The Algona Upper Des Moines from Algona, Iowa on March 12, 1968 · Page 4
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The Algona Upper Des Moines from Algona, Iowa · Page 4

Algona, Iowa
Issue Date:
Tuesday, March 12, 1968
Page 4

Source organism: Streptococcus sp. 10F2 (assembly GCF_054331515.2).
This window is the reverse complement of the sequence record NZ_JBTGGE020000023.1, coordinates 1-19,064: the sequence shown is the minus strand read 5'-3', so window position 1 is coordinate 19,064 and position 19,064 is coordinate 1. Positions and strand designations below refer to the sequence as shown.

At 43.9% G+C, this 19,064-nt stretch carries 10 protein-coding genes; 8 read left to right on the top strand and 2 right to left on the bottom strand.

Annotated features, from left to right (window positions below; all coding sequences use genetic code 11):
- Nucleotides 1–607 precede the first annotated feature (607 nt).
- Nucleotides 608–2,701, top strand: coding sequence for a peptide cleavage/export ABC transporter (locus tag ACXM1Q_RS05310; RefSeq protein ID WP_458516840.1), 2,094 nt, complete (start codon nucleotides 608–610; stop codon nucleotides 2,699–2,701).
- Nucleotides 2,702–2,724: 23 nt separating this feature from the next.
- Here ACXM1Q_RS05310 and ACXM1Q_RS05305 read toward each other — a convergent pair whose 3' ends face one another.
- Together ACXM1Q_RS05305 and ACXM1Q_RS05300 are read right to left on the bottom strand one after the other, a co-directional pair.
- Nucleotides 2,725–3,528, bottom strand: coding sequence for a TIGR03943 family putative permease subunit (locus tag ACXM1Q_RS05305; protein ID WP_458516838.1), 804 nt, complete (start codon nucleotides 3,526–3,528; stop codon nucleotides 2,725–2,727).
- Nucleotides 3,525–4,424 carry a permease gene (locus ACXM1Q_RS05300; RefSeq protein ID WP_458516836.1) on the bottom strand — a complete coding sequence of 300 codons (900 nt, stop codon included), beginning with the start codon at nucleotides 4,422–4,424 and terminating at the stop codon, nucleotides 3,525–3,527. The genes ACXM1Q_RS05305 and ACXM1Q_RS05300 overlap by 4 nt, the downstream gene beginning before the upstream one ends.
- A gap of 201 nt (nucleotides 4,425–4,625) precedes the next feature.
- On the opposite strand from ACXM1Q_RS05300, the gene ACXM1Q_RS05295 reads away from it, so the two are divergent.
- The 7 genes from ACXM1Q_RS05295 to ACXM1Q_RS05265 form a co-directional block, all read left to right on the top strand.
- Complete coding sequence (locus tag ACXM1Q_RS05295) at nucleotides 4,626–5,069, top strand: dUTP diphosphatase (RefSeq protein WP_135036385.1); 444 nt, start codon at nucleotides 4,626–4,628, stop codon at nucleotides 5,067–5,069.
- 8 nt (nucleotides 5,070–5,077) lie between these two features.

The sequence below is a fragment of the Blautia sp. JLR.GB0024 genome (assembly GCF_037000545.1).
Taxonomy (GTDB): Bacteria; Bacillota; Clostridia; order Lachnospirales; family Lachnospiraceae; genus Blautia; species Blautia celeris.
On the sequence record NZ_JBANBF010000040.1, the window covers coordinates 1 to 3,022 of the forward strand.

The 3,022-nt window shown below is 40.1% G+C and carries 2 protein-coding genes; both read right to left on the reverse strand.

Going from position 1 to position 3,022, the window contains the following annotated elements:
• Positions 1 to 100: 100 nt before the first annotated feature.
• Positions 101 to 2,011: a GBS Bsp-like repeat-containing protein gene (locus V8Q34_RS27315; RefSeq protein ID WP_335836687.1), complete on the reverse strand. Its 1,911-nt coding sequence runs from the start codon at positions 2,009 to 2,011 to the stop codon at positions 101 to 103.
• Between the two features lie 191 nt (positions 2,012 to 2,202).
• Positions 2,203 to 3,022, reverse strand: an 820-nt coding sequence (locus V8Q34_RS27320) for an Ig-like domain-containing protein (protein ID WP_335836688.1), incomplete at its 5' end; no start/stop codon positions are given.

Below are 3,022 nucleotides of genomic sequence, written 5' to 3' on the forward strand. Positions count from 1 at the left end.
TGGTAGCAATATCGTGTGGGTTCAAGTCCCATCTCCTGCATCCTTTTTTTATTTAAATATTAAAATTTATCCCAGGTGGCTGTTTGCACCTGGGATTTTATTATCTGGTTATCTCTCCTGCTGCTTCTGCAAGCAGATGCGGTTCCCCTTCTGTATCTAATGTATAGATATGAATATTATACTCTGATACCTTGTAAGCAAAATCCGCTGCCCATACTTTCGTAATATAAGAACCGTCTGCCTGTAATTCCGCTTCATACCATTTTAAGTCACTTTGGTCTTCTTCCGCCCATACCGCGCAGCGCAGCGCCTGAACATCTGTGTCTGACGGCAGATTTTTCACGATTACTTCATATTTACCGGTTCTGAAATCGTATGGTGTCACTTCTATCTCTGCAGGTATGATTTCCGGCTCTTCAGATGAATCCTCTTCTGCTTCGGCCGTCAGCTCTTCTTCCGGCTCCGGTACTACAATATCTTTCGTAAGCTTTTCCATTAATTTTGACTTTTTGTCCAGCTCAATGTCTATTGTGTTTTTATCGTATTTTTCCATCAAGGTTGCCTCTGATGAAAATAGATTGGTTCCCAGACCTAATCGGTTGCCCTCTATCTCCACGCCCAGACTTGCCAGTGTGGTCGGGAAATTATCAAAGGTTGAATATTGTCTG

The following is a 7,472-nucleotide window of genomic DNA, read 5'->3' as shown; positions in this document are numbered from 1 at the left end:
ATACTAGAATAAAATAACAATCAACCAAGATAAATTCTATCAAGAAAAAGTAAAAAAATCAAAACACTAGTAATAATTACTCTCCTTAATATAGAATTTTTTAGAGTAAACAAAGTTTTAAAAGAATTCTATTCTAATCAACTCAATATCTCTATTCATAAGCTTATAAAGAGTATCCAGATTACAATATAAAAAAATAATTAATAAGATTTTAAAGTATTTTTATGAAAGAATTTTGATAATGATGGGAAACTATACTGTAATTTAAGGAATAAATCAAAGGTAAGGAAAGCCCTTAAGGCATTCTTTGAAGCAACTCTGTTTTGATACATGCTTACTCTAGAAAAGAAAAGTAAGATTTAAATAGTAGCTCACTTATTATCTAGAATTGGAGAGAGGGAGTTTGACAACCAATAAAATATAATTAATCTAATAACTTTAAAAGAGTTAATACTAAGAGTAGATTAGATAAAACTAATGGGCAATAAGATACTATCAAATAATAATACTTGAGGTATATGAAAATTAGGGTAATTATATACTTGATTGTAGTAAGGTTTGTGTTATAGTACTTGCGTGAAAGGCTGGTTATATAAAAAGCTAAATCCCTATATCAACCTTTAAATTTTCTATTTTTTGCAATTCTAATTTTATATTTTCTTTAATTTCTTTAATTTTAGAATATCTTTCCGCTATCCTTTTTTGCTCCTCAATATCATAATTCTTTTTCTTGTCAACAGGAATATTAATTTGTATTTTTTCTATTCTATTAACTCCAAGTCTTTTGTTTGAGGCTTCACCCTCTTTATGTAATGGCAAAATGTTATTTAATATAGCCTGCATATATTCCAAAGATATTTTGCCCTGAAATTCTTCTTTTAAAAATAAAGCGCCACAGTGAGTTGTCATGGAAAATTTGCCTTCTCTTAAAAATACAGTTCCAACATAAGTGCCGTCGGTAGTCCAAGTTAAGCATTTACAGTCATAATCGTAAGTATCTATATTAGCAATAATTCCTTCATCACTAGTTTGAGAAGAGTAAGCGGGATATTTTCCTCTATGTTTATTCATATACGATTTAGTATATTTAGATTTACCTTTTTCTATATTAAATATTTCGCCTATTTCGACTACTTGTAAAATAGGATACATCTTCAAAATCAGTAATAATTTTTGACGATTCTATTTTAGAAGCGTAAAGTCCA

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4-Algona (la.) Upper Det Moines Tuesday, March 12, 1968 WASHINGTON Merry-Go-Round WASHINGTON-The real reason George Romney abruptly retrieved his hat from the Presidential ring, according to his closest confidants, was the discovery that Nelson Rockefeller was using him. The Michigan governor, who places a high premium on personal honor, told confidants fiercely that he did not intend to become a stalking horse for Rockefeller. Romney's decision, no doubt, was also influence by his poor showing in the New Hampshire polls. However, it is against his nature to quit, and he had resolved earlier to continue his fight for the Republican nomination no matter what the New Hampshire outcome. He had been given what he felt was Rockefeller's "sacred pledge" to support him up to the final vote at the GOP convention. Evidence that Rockefeller couldn't keep this "sacred pledge" -more than the discouraging news from New Hampshire - led to Romney's withdrawal. From the first, Romney had offered to abandon his own personal ambition and back Rockefeller if the latter wanted to run. Both had agreed that the moderates must unite behind a single candidate or risk a conservative takeover of the party again, as in 1964. Rockefeller insisted that he had been emotionally drained of any desire to become President. Once his wife Happy interjected: "We're not going down that road again." She referred to Rockefeller's experience at the 1964 convention when he faced a hall full of hostile, howling, conservative delegates who booed, hissed and yelled obscenities at him. Some had leaped on their chairs, angrily waving dollar bills when he tried to speak. - o - - ROCKY FOR ROCKY?- Reports began to leak back to Romney, however, that Rockefeller was quietly assessing his own convention strength. In one confidential conversation, Rockefeller told a trusted adviser that he thought eleven of the Republican governors would support him for the nomination. Rockefeller's recent statement in Detroit that he would accept a draft was the last straw. Romney interpreted this to mean that Rockefeller couldn't keep the pledge to support him to the end. Romney already was sensitive to the charge that he was a stalking horse for Rockefeller. Suddenly he found himself in precisely that situation. This coincided with the depressing polls in New Hampshire; so, without consulting Rockefeller, the Michigan governor announced his decision to withdraw. The Rockefeller forces^ as soon as they got wind of Romney's intention, tried to persuade him to stay in the race. This word was passed by George Hinman, Rockefeller's chief political adviser, to Leonard Hall, whom Rockefeller had persuaded to serve as Romney's campaign manager. DREW PEARSON But Romney's mind was made up. He also felt an obligation to rush out an announcement before the governors met last week in Washington, so the GOP governors could use the occasion to seek another candidate. His announcement threw the conference into turmoil. In the "smoke-filled" back rooms, Rhode Island's Gov. John Chafee urged the adoption of a resolution calling upon Rockefeller to run. This was also pushed in the back rooms by Oregon's Gov. Tom McCall. Rockefeller himself met with his brother Winthrop, Maryland's Agnew, and adviser Hinman. They agreed it would be a mistake to seek a statement of support from the governors, who could hardly commit themselves without consulting their own political advisers at home. Rockefeller repeated his estimate that he could expect the support of eleven governors. Agnew predicted that before the convention they could line up eighteen. If the governors failed to unite behind a candidate, it was agreed, they would cease to be an effective voice inside the party and may as well abdicate to the Congressional wing of the party. Agreeing with this, Rockefeller made it clear he would not become a candidate unless the majority of GOP governors endorsed him. It seems likely that they will do so. - o - - DEPOSED WAR LORD - Of the four South Vietnamese war lords, the most controversial was Vinh Loc, recently fired as corps commander. At six-feet-two, he is a giant among a race of small men. His appearance is as impressive as his height. He is handsome, dashing, debonair. From the blue silk scarf tucked in at the neck to his polished black paratrooper boots, he is the Douglas Mac Arthur of Vietnam. In the central highlands, Vinh Loc has been supreme. His troops, among the best in the country, have enforced his will throughout the second corps area. It is still a question whether he will bow to Saigon's will. His dismissal was ordered after repeated complaints from American authorities that he was siphoning off U.S. aid into his own pocket. Vinh Loc candidly discussed his powers as a potentate and the charges of corruption against him. He spoke in English with a tantalizing, appealing accent, dramatizing each point with expressive gestures and facial contortions. Now and then, he leaped to his feet, strode to a wall map and struck some feature in his territory with a long, black pointer. "I wear two hats," he explained. "My first hat is military commander. I have a second hat as governor of my corps area. That is why they call me war lord. It is better to call me overlord." He explained that all the province and district chiefs were military officers. "How to deal with these people if I am not military?" he asked with a shrug of his facial muscles. - o - EXASPERATING RED TAPE "If you wait until the wheels of government turn," he added, referring to the Saigon government, "it is so far, so long. Many decisions you must make right away instead of sending notes to Saigon and getting answers four or five weeks later." In wartime, he said, "We need decisions right away. There is no time to wait for Saigon. I command; I hit the enemy; I solve the problems. So people will have confidence in me, so people will run to me." He reconsidered his objection to being called a war lord. "I think," he said, smiling engagingly, "war lord instead of bad nickname is good nickname. I like Uiis very much, because we are making war." He recognized that "democratic people are afraid of such powers," but recalled that Congress had granted President Roosevelt special wartime powers during World War II. "It takes a dictator to run a war," Vinh Loc declared. "We need war lords who can deal right away with the problems. If the problems are not solved, the people will listen to the communists." Is your office furniture In sad shape? Look over the new of flee desks, chairs, files and safes at the Office Supply Dept. of THE UPP.ER DBS MOINES. Look 'Em Over! MAKE us AN OFFER 1967 PONTIAC CATALINA 8, 2-door Sedan, PS Hydramatic, turquoise with matching interior. Sharp $2695 1967 FORD C-500, 4-dr. Sedan, V-8, Cruiseomatic, Radio, Heater, one-owner I'actory air conditioning $2395 1966 CHEVROLET BISCAYNE V-8, standard transmission, radio, """"* heater, whitewalls, big caps. Extra clean $1585 1966 PLYMOUTH BARRACUDA Sport Coupe, 8 cyl., powerflite, PS & PB, Factory air $1995 1966 CHEVROLET BISCAYNE, 4 dr. Sedan, powerflide, R & H, white with blue interior $1695 196S PLYMOUTH FURY II, 4 dr. Sedan, V-8, AT, R & H, Factory air, dark blue with matching interior-Extra nice $1995 1964 FORD GALAXIE 500 8XL Coupe, Cruiseomatic, white vinyl top with turquoise bottom, white bucket seats $1495 1964 CHEVROLET IMPALA Coupe, economical 6 cyl., power- glide, PS, new rubber, one owner. EXTRA SHARP . . . .$1475 1964 FORD GALAXIE 500, 2-door Hardtop. White with red interior, V-8, AT, PS $1395 1964 FORD CUSTOM 6, 2-door Sedan, R & H, one-owner, white with beige interior. Extra clean $850 1963 DODGE 330, 2-door Sedan, V-8 engine, standard transmission, " ' " 'radio, heater $785 1963 FORD GALAXIE 500, 2-door Hardtop, 352 V-8 engine, overdrive, R & H, white with red interior $1095 1963 CHEVROLET BEL AIR 6 cyl., 4 dr. Sedan, powerglide, R & H, Clean $875 1963 CHEVROLET BEL AIR 6 cyl., standard transmission, R & H $950 1963 JEEP WAGONAIRE 4-dr. Wagon 6 cyl , automatic PS, PB, Radio, 4-wheel drive $1495 1966 FORD Nice . Custom 500, V-8 Sedan, cruisomatic, PS, R & H, $1895 1966 FORD CUSTOM 500, V-8, 4-dr. sedan, Cruiseomatic, R & H, tint glass, nice $1795 19G6 CHEVROLET BEL AIR 8, 4 clr Sedan, Radio, Heater, PS, Two-tone brown with matching interior $1795 1962 PLYMOUTH BELVEDERE 4-door, V-8, automatic transmission, radio, heater. Cream puff ............. $550 1962 CHRYSLER NEWPORT, 8 cyl., 4 dr. Sedan, powerflite, PS& PB, R&H... .......................... $795 1962 FALCON SQUIRE Station Wagon, 6 cyl., automatic, R&H, chrome top carrier and mohogany wood side, vinyl interior, 50, 000 miles. NICE ................... $795 1962 STUDEBAKER LARK, 4 dr. Sedan, 6 cyl., automatic shift, R&H, 37,000 miles -Extra Nice ................. $395 1962 FORD GALAXIE 6, 2 dr. Sedan, standard transmission, R & H, good condition ........................ $625 1965 CHEVROLET passenger, R BISCAYNE Station & H, one-owner. Wagon, 283, stick, six White with red interior $1450 1965 CHEVROLET BEL AIR 6, 4-door Sedan, powerglide, R & H, turquoise with matching interior $1475 1965 PLYMOUTH FURY I, 2-door, 6 cyl., standard transmission. One owner. Light blue w/matching interior .$1175 1965 CHEVROLET CORVAIR MONZA Coupe, Automatic trans., R & H. One-owner. Extra nice. $1150 1965 OLDSMOBILE F-85, Deluxe 4 dr. Sedan, PS, PB, factory air conditioning. Nice I $1495 1965 FORD COUNTRY SEDAN Station Wagon, 10 passenger, 289 engine, overdrive, R & H, one-owner, new tires. Sharp $1750 1965 MUSTANG, 2 dr. Hardtop 6 cyl., standard transmission, 5 new tires. Blue with matching interior. One owner. SHARP $1695 FORD GALAXIE 500, V-8, auto, trans ............ $550 1961 PLYMOUTH SAVOY -8, 4 dr. Sedan, V-8, AT, Heater • • • ......... .......................... $195 1960 BUICK Le Sabre 4 dr., AT, PS, PB, Radio, Heafer. Runs good ................................ $250 1960 THUNDERBIRD 2-door Hardtop, PS & PB, R & H, black vinyl interior. Luxury at modest cost ................. $650 1959 FORD Galaxie 4-dr., V-8, AT. $115.00 PICKUPS AND TRUCKS 1964 DODGE 330, 9-passenger Station Wagon, 6 cyl., standard """" transmission, R&H, one-owner. Extra clean. $1195 1964 FORD GALAXIE 500, 2-door Hardtop, 6 cyl. engine, automatic transmission, power steering .$1095 1964 PLYMOUTH FURY 8 4-dr. Sedan, Powerflite, Power Steering, one owner. Low miles , .$1395 1964 CHEVELLE MALIBU 4-door Sedan, 6 cyl., standard transmission, radio, heater. Clean one-owner car. E xtra nice $1150 1966 DODGE D-200, 3/4-ton, 6 cyl., torqueflite, new mud and snow tires $1495 1965 CMC 3/4-ton Pickup, V-6 engine, 4-speed, long box, heavy duty and overload springs, 6-plyrubber... , , .$1595 1964 G.M.C. 1/2-ton Pickup, long wide box, V-6 engine, automatic transmission, radio, custom cab, overloads SHARP .$1495 1955 FORD F-100, 1/2-toh Pickup, 6 cyl., 3-speed, heater, runs good , , $375 KRAUSE AUTO